Advice to aspiring performers: "No matter how well-trained you are, until you actually have hands-on experience within the theater or a film or a TV show or a band or whatever, you still don't know what you're doing. So at the earliest age possible, be an apprentice so you have the experience of working with people who are doing the trade you wish to get into."

Future film: In March, Neeley said, he'll begin filming a movie shot in New Orleans. He can't say anything about it, however, because "the director wants his projects to be done before people start yammering about them."

He's a tart: Neeley's wife has a business, Granger's Cookies, that sells her gourmet baked goods. Neeley fans can order a cookie tart called "Teddie's T'heart" for $19.95. grangerscookies.com.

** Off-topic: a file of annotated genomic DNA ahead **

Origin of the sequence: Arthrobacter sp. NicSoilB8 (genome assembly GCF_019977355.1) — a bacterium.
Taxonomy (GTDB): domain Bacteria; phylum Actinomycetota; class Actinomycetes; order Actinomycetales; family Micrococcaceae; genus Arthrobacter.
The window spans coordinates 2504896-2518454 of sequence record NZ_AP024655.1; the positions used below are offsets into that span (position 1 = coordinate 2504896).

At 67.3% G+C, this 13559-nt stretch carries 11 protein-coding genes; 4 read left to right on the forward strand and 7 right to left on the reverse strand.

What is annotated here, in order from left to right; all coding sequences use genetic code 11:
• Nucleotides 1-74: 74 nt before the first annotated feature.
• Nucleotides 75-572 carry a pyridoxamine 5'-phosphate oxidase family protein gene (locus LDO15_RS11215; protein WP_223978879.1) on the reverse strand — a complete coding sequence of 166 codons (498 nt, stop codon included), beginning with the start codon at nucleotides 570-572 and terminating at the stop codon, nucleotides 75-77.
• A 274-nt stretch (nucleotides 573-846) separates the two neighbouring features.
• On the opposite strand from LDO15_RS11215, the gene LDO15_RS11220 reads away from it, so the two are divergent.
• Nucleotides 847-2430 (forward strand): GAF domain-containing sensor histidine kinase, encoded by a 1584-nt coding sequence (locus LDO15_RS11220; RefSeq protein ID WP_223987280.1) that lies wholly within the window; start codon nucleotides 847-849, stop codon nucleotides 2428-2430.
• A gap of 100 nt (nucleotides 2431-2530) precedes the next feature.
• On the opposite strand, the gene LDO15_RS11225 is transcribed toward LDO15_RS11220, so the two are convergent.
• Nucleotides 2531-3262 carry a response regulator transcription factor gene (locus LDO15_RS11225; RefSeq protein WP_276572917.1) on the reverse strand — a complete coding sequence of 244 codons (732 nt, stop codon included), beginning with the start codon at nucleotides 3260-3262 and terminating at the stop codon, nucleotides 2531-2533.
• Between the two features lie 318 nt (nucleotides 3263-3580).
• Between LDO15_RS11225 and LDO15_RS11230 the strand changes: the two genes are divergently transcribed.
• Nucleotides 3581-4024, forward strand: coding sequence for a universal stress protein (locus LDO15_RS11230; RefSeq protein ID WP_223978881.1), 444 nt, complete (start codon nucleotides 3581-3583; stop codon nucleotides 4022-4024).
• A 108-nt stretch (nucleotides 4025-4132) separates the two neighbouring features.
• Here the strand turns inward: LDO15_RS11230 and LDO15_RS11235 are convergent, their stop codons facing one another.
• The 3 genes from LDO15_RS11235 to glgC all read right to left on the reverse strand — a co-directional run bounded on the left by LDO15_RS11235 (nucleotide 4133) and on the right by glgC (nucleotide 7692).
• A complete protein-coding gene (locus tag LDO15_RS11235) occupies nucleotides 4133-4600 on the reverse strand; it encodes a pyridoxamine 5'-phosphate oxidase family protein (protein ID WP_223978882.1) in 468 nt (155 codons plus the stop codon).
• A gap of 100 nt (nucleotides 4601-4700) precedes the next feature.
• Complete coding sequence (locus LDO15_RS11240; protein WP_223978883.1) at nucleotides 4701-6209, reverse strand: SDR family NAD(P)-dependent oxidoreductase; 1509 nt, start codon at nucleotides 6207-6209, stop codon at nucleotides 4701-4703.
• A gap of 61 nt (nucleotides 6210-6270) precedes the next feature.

Troy Harvey/The Star
Singer Ted Neeley practices with his Little Big Band at the Rubicon Theatre in Ventura, where he's premiering a series of concerts starting tonight.

Photo by Joan Marcus

Joan Marcus/Contributed photo Ted Neeley has played the title role in "Jesus Christ Superstar" countless times on stage.

Ted Neeley will make you think he talks too much.

"I have a reputation for yammering a lot," he says sheepishly in his Texan drawl. "I run off at the mouth."

"Don't get me started," he warns, after almost veering off into a discussion of how "career politicians need to make the political system something that really serves the people as opposed to serving themselves."

But at heart, Neeley is more gracious listener than garrulous gabber.

The "Jesus Christ Superstar" star, 68, who has played Jesus so many times in the pop-rock musical since 1971 that he's spent more time as Jesus than the real Jesus, is known for staying hours after shows to meet with every fan who wants one-on-one time. During such conversations, and even during an interview with a reporter, you have to steer him away from asking the questions.

And although Neeley has never had any formal training as a singer, drummer, actor or composer, he's been successful in all those areas in part because he's all ears.